Sustainability in fashion does not only mean sourcing green materials or embracing circularity. Factories and workshops can – and should be – eco-friendly too. This is why Louis Vuitton is reconceiving the design of its leather ateliers with environmental impact in mind. The first in this initiative is Oratoire, a 6 039-square-metre single-story bioclimatic building in the Loir-et-Cher region of central France.
Named for its neighbouring woodlands, Oratoire is a model of eco-design: recycled metal for the structure; recycled cement for the flooring; Forest Stewardship Council–certified wood for the walls (to absorb machine noise); solar panels on the roof, which generate enough energy to power the building; and a new ventilation system of mini windows, with temperature-activated louvres that allow wind to circulate through the space without blowing papers off desks. The wind’s temperature is cooled by a network of rain-fed ponds and reservoirs that also nurture local biodiversity.
As in villas of ancient Rome, the subflooring has pipes that circulate water to heat the building in the winter and cool it in the summer. A bank of 61-metre-tall windows faces north, bathing the workshop with diffused natural light; the southern (and therefore warmer) facade has fewer and smaller windows, and is shaded by trees. The goal of the company’s in-house architecture team was to maintain a comfortable temperature throughout the building – not easy, since sewing machines generate heat – by using natural cooling methods rather than air-conditioning, which is environmentally problematic on a host of levels, including energy consumption and fluorocarbon emissions. As a result, Oratoire’s energy usage is half that of existing Louis Vuitton ateliers. ‘Modular and agile, the atelier Oratoire is the image of our new generation of workshops,’ Louis Vuitton chairman and CEO Michael Burke said at the ribbon-cutting.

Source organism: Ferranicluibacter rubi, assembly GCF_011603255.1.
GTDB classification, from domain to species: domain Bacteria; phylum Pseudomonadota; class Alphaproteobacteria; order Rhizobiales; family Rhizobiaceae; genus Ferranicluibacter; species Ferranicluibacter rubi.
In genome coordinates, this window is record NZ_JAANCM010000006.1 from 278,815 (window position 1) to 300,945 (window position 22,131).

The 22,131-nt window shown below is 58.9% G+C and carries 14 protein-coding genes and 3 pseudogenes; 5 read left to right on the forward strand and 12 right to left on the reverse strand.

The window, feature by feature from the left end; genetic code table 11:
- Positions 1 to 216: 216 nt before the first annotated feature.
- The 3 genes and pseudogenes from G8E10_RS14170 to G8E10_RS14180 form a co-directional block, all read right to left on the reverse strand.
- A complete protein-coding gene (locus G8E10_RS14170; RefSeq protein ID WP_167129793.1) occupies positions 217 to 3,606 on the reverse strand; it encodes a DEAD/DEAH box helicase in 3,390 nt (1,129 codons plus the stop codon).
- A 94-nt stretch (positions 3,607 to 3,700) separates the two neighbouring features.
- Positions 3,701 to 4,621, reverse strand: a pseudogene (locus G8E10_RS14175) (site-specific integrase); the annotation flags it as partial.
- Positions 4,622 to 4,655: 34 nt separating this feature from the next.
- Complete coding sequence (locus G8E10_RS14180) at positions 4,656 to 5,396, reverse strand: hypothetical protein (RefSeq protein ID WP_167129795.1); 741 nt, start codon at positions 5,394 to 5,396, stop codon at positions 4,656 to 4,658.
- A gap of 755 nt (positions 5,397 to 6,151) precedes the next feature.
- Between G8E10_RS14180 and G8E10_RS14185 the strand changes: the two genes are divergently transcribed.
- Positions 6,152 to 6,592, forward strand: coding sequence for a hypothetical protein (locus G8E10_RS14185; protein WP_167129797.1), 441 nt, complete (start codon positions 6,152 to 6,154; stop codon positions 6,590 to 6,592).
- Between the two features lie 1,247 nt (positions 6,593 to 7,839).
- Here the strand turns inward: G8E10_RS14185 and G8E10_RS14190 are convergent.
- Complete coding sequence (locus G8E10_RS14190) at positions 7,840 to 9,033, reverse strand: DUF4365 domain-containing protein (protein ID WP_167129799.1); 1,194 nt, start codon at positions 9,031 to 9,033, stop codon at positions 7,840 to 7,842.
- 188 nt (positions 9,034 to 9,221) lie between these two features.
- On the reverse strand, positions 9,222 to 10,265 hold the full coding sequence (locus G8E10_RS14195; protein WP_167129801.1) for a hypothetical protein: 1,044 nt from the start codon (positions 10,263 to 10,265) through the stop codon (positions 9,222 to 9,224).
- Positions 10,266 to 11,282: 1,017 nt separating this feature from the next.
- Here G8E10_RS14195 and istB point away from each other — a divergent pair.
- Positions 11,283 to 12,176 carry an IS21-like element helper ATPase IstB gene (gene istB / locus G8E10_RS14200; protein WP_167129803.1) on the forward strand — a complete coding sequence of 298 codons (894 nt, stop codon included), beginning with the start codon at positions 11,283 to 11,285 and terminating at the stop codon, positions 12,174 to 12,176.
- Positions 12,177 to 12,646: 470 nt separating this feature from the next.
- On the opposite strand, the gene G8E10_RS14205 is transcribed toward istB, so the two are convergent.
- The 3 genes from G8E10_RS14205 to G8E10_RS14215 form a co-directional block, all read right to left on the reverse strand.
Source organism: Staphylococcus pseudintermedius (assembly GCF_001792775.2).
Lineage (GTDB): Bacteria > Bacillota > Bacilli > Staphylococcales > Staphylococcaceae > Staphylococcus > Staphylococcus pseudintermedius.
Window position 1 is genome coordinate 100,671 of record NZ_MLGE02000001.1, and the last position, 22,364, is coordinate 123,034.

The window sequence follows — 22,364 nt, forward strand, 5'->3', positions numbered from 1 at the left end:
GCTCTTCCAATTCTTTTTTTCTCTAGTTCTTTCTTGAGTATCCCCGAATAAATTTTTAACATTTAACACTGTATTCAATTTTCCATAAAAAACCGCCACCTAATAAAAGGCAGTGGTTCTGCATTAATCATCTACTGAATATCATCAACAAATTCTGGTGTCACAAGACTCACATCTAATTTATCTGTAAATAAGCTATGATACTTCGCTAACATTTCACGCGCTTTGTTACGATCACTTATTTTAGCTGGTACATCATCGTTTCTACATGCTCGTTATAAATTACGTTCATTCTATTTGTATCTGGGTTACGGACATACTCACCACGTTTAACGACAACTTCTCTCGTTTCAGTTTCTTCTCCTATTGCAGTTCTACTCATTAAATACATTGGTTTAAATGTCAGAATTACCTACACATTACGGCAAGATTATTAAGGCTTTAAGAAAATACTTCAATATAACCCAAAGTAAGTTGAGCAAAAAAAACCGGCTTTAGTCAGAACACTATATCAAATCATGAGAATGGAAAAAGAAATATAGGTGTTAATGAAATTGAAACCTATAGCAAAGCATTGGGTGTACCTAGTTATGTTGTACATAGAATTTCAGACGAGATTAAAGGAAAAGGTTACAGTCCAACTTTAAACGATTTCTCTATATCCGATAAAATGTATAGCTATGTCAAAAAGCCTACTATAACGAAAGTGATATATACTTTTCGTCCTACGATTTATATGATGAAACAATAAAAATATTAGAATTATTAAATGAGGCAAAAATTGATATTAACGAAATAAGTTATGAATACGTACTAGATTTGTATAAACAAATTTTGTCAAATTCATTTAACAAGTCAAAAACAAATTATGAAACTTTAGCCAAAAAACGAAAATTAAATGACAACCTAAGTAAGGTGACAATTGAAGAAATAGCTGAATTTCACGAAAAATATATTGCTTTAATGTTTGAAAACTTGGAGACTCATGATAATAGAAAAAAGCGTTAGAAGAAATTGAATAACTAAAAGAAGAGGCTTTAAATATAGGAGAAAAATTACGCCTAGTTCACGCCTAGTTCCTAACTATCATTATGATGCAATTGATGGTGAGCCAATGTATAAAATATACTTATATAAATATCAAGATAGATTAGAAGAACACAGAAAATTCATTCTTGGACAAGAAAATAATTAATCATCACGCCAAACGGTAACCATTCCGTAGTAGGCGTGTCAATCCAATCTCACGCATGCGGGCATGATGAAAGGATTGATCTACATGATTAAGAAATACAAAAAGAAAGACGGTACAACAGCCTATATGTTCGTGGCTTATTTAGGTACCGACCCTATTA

It is also a cornerstone for Our Committed Journey, Louis Vuitton’s program to improve its environmental performance and reduce its carbon footprint by embracing circular creativity on every front. In the 168 years since it was founded, Louis Vuitton has produced leather goods that last for generations. Now the company is applying that same ethos to everything from fashion shows to boutique design. At the Met Gala in New York City in May, Louis Vuitton dressed several guests in vintage archival pieces, thereby encouraging re-wear (an easy circular practice) on the red carpet. For years, the company has incorporated certified eco-practices, such as renewable energy and LED lighting, in its store designs. By 2025, Louis Vuitton has pledged to reuse or recycle all event and store-window materials and rely solely on renewable energy in its production and logistics sites.
Following Oratoire’s lead, two more Louis Vuitton bioclimatic workshops are due to open in France this year – one of them in the Drôme, a southern region known for toasty summers, where the design team must harness and tame the fierce mistral wind. Should Oratoire’s natural air-cooling systems prove themselves to be efficient, Louis Vuitton will recreate them here and in the brand’s future workshops.
Originally written by Dana Thomas for the October 2022 H&G issue. Grab your digital copy of House & Garden here or pick up a physical copy of the latest issue now available in-stores nationwide.